Subject: Re: the walls have ears
From: Brian Bartholomew <bb@wv.com>
Date: Mon, 31 May 1999 13:17:48 -0400

> I thought having the source code to programs was important, but it
> turned out to be a bad thing because [bad experience] so now we have
> a rule in our organization to not use any product for which we
> actually have the source code, although we are permitted to use
> products that are derived, by others, from BSD'd and PD'd code, as
> long as we get only the proprietary binaries.

Such an argument was made to me by network managers with real impact
on a purchasing decision.  This was at a state university about ten
years ago.  The program was MD-DOS/IP, an NFS stack for DOS which we
could have purchased a site license for source code for $5K.

We had a couple hundred Novell sites campuswide.  My proposal was to
replace all the Novell with NFS.  This upgrade would eliminate the
limitations of the Novell client, permit managing the file server
sensibly, and terminate the ongoing license payments to Novell.  The
$5K site license price should have been irrelevant to a University.
At each site, the Novell server hardware would move to someone's desk,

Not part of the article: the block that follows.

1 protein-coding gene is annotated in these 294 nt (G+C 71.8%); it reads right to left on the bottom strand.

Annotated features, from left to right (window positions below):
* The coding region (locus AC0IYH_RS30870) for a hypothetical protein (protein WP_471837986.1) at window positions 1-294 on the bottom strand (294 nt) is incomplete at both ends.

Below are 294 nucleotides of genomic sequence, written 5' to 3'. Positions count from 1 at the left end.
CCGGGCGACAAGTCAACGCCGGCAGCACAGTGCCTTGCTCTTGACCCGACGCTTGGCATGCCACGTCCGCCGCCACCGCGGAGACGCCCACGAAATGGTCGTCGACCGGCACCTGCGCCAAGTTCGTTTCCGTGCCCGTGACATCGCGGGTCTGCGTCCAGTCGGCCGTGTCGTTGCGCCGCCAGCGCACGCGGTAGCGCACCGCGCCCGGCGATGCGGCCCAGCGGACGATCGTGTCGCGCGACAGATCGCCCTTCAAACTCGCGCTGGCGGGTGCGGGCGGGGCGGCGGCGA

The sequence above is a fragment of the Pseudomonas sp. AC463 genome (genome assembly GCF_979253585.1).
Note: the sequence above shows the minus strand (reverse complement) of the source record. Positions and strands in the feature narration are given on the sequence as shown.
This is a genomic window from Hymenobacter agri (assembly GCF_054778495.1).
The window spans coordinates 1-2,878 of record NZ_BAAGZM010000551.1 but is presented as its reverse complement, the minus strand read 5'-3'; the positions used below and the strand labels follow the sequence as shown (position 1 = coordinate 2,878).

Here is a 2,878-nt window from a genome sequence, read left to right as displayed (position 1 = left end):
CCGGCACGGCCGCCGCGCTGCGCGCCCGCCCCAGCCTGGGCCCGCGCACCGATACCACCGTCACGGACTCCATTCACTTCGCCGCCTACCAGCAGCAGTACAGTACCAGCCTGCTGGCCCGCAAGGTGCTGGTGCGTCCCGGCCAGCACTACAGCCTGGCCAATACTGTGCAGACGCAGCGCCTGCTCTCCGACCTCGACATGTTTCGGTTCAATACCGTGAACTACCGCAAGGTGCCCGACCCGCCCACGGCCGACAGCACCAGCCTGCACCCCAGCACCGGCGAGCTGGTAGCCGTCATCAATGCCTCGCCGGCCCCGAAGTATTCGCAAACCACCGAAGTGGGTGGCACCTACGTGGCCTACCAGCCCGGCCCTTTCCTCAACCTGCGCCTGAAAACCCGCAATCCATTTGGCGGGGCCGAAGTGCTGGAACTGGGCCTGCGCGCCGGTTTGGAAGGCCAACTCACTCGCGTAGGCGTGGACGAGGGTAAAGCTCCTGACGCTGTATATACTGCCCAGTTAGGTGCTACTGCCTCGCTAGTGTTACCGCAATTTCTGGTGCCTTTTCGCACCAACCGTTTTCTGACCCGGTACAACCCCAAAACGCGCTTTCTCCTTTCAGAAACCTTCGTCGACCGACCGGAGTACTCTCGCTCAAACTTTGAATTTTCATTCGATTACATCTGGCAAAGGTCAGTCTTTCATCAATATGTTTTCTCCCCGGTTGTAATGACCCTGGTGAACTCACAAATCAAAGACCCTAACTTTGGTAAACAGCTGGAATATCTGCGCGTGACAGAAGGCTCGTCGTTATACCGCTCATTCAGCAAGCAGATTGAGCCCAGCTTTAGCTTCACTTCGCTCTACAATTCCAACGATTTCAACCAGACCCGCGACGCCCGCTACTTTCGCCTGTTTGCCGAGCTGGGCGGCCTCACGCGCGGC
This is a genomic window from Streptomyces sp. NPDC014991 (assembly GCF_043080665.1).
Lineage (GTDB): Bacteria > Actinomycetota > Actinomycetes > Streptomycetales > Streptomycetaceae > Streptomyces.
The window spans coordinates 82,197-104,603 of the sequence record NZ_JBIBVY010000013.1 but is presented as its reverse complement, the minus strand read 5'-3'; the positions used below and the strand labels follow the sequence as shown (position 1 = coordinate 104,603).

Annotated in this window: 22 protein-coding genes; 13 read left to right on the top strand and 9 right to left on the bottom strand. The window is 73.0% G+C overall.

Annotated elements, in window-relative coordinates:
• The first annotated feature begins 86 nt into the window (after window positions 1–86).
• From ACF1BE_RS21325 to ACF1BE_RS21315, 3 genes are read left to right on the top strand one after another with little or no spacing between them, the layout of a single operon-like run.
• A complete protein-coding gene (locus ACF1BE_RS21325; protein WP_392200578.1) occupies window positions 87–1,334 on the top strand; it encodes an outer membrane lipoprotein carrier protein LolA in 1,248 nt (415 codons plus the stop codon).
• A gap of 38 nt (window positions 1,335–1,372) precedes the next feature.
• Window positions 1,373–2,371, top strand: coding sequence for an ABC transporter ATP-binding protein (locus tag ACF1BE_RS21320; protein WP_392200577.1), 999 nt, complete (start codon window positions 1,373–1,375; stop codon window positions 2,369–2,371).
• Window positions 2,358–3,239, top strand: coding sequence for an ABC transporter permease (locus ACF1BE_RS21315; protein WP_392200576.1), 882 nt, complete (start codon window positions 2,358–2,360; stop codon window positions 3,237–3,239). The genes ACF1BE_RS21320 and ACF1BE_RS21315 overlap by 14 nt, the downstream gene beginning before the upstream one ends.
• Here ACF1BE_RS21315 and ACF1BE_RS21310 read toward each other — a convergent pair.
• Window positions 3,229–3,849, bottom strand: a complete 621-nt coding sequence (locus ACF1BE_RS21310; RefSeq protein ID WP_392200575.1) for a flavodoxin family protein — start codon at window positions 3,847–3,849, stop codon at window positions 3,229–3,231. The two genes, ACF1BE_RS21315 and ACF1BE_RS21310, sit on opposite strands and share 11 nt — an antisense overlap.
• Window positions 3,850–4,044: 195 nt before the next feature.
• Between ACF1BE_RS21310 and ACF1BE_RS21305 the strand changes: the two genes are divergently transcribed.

and get replaced with a cheap used Sun 3/60 using the money budgeted
for the next Novell upgrade.

A large subset of the managers for the DOS shops, and the campus
backbone manager, told me they didn't want their users to have source
code.  If users were given knobs they would frob them.  If users had
source, they would be forever tinkering and hopelessly breaking
things.  Nothing would ever work.  These "managers" didn't have the
political clout to police their shared network commons, so they
enforced their authority with technical obscurity.


A member of the League for Programming Freedom (LPF) http://lpf.ai.mit.edu
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Brian Bartholomew - bb@wv.com - www.wv.com - Working Version, Cambridge, MA